“Well, it’s hard to keep your enthusiasm up,” Ng says. “You sulk for a few days … You probably only get one or two [interviews] a year, so I had enough time to lick my wounds,” she adds with a laugh.

“There are only 30 of these jobs in the world and… based on my personality, I was never going to view my career as a ‘failure’ if I didn’t make it [to the GM level].”

When she wasn’t interviewing for GM vacancies, Ng continued working in roles that would make her CV increasingly difficult to overlook, including several years as MLB’s senior vice-president for baseball operations, where she was the “highest-ranking female executive in baseball”.

Eventually, when the Marlins were looking for a new GM, a face from her professional past most likely played a role in Ng’s hiring. At that time, Yankees legend Derek Jeter was the CEO (and a part-owner) of the Marlins.

“Derek is somebody that I’ve known for a long time,” Ng says. “Yeah, I think that definitely played a hand in me having the job that I do.”

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After multiple seasons as GM, the team increasingly reflects Ng’s vision for the franchise – although, with what seems to be characteristic humility, she offloads much of the praise to other decision-makers in the organization.

“I take a lot of pride [in the team’s success this season]. I will say, in terms of the way we make decisions here, it’s really a group effort. There’s a lot of collaboration that goes on behind the scenes that the fans don’t normally see. I have a very good group here. Their experiences are diverse, their backgrounds are diverse. We come from a multitude of other organizations. And so, [I] really feel that has fed a lot of our good decisions.”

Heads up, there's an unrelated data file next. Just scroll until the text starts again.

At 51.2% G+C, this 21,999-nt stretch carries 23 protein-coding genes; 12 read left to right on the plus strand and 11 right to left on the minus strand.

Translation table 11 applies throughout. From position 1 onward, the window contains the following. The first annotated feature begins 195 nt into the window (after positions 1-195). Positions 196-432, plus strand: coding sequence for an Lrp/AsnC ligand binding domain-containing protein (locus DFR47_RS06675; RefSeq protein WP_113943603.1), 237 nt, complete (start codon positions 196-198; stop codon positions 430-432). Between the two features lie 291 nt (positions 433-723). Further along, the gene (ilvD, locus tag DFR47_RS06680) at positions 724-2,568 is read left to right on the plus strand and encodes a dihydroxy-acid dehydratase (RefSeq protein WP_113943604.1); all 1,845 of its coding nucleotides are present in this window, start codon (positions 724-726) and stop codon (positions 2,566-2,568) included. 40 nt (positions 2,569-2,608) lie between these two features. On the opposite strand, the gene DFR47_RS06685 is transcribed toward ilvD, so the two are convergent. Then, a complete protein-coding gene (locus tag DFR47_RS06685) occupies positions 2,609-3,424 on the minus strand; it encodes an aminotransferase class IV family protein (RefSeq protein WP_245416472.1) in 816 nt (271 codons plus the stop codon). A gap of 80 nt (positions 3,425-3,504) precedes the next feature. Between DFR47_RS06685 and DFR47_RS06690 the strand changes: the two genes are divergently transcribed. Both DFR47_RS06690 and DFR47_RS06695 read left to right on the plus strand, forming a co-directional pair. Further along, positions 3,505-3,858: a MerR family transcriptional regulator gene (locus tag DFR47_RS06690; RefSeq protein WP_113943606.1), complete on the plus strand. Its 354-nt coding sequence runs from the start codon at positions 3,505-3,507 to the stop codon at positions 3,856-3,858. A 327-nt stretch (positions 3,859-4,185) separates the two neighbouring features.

These decisions include concrete, practical approaches to improving the team’s roster.

“We really tried to focus on our bullpen … we added three quality arms,” she says, referring to off-season acquisitions AJ Puk, Matt Barnes, and JT Chargois. In addition to beefing up their bullpen, the Marlins sought to add a specific type of hitter to their offense.

“Importantly, we focused on acquiring pure hitters,” Ng says, juxtaposing the Marlins’ small-ball philosophy with the “home run or die” mindset popular in much of baseball. “We felt that we would pivot from that [mentality],” instead focusing on “being able to score runs in a number of different ways.”

Among the purest hitting of those offseason additions is second-baseman Luis Arráez, the reigning American League batting champion and the player leading MLB in batting average so far this season (Arráez is also closer to hitting baseball’s hallowed .400 batting average than anybody has been in many years). Ng seems to appreciate Arráez’s approach to the game as much as his prowess at the plate.

“He has been such a refreshing, tremendous add for our group,” she says. “He plays with an incredible amount of energy and passion. You see it on the field, you see it off the field – I think his personality has been contagious for our group.”

In addition to her team’s improvement on the field, Ng does recognize the benefits her role as GM has had on other sports organizations’ views toward hiring women.

“It’s opened [teams’] eyes and really made them focus on their pipelines,” she says. “[Teams are] increasing the pool of women in more entry-level positions … We’ve seen more women coaches at the minor league level than ever before, women who are scouts, women on our medical staffs – we’re starting to really multiply.”

No matter what the outcome of the Marlins’ season, such cultural changes ensure that Ng’s appointment has been a win for the sport as a whole.